Facebook Twitter Google+ Save E-mail Share Print Earlier this week we published an article about Google Apps, and Google’s struggle to displace Microsoft Office and Sharepoint inside large corporations. While Google has worked without a large consulting partner, it should be said that several smaller consultancies are working to encourage companies to adopt Google’s cloud-based office productivity software. Among these are Dito , SADA Systems , Appirio and Cloud Sherpas . Each offers a somewhat different approach.
Although Google+ is still only a few months old, there seem to be plenty of people willing to write it off as doomed, or close to it. Steve Rubel of Edelman says that he has given up on it , Robert Scoble says its brand pages are a mess , and Farhad Manjoo at Slate argues it’s all but dead , killed by its failure to offer enough right out of the gate. While it would be tempting to agree that Google has flubbed yet another attempt at social networking, since its track record in that area is so famously underwhelming, there are good reasons to believe that Google+ will be around for a while. If anything, it is only beginning to show its real power. Rubel says he has quit the network because there just isn’t enough going on there in terms of engagement , and so he has retreated to his Tumblr blog and to Twitter (Rubel, the head of digital strategy for the global Edelman PR agency, recently nuked his blogs and switched over to Tumblr as his main communications channel).
Brian Shih, a former Google Reader Product Manager, says that the latest Reader update is "a disaster" . One of the reasons could be that most of the initial members of the Reader team left Google and the new team doesn't understand the goal of the product. "It's as if whoever made the update did so without ever actually using the product to, you know, read something. Reader is a product built to consume information, quickly. We designed it to be very good at that one thing.
What are feeds? I see "RSS", "XML", and "Atom" out there, but I don't know how I might use these links when I find them. Feeds are a way for websites large and small to distribute their content well beyond just visitors using browsers. Feeds permit subscription to regular updates, delivered automatically via a web portal, news reader, or in some cases good old email. Feeds also make it possible for site content to be packaged into "widgets," "gadgets," mobile devices, and other bite-sized technologies that make it possible to display blogs, podcasts, and major news/sports/weather/whatever headlines just about anywhere.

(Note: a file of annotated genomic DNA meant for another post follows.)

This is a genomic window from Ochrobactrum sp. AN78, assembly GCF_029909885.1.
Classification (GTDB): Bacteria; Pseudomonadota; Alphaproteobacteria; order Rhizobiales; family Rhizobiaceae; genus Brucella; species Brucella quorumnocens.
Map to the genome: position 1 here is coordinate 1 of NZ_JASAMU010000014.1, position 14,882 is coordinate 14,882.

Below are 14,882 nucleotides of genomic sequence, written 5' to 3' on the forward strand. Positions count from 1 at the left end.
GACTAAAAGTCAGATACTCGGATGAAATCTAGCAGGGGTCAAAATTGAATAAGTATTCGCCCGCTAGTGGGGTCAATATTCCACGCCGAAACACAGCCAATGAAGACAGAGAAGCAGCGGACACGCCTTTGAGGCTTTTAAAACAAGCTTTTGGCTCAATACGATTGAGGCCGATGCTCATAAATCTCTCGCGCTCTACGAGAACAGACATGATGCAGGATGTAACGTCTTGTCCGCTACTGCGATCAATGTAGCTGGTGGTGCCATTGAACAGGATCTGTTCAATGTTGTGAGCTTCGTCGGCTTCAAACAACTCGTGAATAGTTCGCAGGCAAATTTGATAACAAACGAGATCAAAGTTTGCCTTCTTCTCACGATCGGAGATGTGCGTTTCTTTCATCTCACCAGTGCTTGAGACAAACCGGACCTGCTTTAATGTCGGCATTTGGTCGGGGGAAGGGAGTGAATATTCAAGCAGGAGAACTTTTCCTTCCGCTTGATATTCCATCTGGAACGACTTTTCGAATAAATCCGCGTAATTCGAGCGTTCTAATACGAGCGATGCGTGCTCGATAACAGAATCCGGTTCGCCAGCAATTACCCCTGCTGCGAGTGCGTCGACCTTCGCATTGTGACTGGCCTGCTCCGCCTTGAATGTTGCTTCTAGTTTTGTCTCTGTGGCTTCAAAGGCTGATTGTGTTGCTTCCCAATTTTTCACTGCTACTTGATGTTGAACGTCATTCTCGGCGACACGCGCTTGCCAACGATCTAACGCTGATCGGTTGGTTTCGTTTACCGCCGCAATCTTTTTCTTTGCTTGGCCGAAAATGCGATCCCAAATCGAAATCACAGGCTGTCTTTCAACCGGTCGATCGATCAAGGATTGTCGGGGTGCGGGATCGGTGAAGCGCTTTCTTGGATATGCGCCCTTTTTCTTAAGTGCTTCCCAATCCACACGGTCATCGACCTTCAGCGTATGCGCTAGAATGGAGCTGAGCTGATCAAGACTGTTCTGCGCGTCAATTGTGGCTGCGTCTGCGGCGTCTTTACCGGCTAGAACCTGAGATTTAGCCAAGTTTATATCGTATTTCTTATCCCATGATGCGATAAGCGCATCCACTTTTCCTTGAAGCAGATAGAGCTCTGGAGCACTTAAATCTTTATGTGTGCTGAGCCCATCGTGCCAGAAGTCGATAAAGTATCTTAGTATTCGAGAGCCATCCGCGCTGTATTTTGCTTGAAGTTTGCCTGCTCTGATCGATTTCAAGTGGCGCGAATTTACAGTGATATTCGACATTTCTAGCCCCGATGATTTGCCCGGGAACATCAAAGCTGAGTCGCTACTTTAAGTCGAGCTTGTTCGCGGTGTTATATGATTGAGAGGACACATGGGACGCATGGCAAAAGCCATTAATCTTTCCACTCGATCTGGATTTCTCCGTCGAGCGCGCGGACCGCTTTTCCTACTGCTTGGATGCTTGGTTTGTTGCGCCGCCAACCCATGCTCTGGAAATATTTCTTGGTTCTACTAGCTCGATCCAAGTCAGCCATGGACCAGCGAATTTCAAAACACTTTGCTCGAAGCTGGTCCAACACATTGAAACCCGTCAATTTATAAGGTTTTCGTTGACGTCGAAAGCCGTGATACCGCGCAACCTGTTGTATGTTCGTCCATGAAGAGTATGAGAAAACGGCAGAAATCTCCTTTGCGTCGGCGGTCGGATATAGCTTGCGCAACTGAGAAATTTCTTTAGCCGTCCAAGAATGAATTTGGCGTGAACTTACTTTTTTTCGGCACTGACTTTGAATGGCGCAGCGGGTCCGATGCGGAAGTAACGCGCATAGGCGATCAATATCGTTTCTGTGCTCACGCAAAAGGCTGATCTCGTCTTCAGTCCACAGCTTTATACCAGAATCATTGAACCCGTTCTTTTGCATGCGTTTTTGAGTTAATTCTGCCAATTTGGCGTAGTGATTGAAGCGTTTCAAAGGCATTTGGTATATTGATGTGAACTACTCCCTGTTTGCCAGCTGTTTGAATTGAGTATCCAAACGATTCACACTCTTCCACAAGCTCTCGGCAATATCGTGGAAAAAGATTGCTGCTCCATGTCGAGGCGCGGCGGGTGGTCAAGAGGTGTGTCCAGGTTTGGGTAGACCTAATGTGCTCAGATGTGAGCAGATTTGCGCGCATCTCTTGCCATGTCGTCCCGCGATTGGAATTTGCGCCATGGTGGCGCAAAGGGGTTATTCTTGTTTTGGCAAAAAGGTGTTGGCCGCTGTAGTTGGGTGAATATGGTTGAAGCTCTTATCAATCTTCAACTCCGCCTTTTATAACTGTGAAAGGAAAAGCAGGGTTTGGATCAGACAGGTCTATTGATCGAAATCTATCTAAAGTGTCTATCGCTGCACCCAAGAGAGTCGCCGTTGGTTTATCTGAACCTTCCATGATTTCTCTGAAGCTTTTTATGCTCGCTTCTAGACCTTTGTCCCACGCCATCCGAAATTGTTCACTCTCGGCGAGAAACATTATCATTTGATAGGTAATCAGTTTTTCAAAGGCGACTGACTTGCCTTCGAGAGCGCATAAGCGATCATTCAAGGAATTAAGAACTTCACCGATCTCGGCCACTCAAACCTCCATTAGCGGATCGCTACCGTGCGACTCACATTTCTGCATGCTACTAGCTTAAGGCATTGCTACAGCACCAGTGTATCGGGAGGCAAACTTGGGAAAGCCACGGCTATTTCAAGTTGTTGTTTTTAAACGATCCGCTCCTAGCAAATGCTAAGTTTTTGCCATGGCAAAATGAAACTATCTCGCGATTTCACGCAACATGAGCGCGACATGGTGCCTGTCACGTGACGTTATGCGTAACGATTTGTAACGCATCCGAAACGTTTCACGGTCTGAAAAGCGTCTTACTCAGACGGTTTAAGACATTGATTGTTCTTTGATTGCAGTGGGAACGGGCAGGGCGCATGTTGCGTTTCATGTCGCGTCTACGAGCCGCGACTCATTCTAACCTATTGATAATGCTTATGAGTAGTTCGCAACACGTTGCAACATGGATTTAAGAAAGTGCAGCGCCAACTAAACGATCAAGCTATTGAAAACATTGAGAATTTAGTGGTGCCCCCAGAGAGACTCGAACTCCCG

Last week TechCrunch founder Michael Arrington wrote a post highlighting the fact that iPhone users can get a surprisingly good experience using Google Voice if they’re willing to switch to Sprint. Google Voice on the iPhone typically has some hurdles, mostly because Apple won’t let the native Google Voice app ‘take over’ the dialer the way it can on Android (not to mention the fact that the iOS GV app is notoriously buggy). But Sprint has done some unique, deep integration at the carrier level that minimizes these issues. His post got me thinking about my experience with Google Voice since I began using it exclusively in November 2009. My conclusion: there are a lot of areas for improvement.
YouTube’s ambitions to challenge cable television head-on are getting a big boost tonight: the world’s largest video site is announcing that it’s lined up a slew of new content partners who will be developing shows for the site, covering everything from sports to comedy to music. The news had been rumored for some time, including a report last week in the WSJ. In a blog post announcing the news, YouTube says its goal with these channels is to “[give] you more reasons to keep coming back again and again”. The post references the so-called “defining channels” born out of cable, like MTV, ESPN, and CNN, and says that the next generation of these will emerge on YouTube. These channels will start coming online next month (“continuing over the next year”, so some will take a while), and will be available anywhere YouTube is.